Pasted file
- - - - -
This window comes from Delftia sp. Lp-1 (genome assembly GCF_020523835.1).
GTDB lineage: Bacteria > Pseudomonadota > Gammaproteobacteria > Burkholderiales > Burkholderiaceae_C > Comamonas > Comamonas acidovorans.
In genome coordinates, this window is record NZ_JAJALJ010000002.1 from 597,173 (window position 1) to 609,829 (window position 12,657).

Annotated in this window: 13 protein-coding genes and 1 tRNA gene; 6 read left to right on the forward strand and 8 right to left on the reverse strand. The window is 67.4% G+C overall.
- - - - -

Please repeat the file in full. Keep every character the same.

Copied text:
This window comes from Delftia sp. Lp-1 (genome assembly GCF_020523835.1).
GTDB lineage: Bacteria > Pseudomonadota > Gammaproteobacteria > Burkholderiales > Burkholderiaceae_C > Comamonas > Comamonas acidovorans.
In genome coordinates, this window is record NZ_JAJALJ010000002.1 from 597,173 (window position 1) to 609,829 (window position 12,657).

Annotated in this window: 13 protein-coding genes and 1 tRNA gene; 6 read left to right on the forward strand and 8 right to left on the reverse strand. The window is 67.4% G+C overall.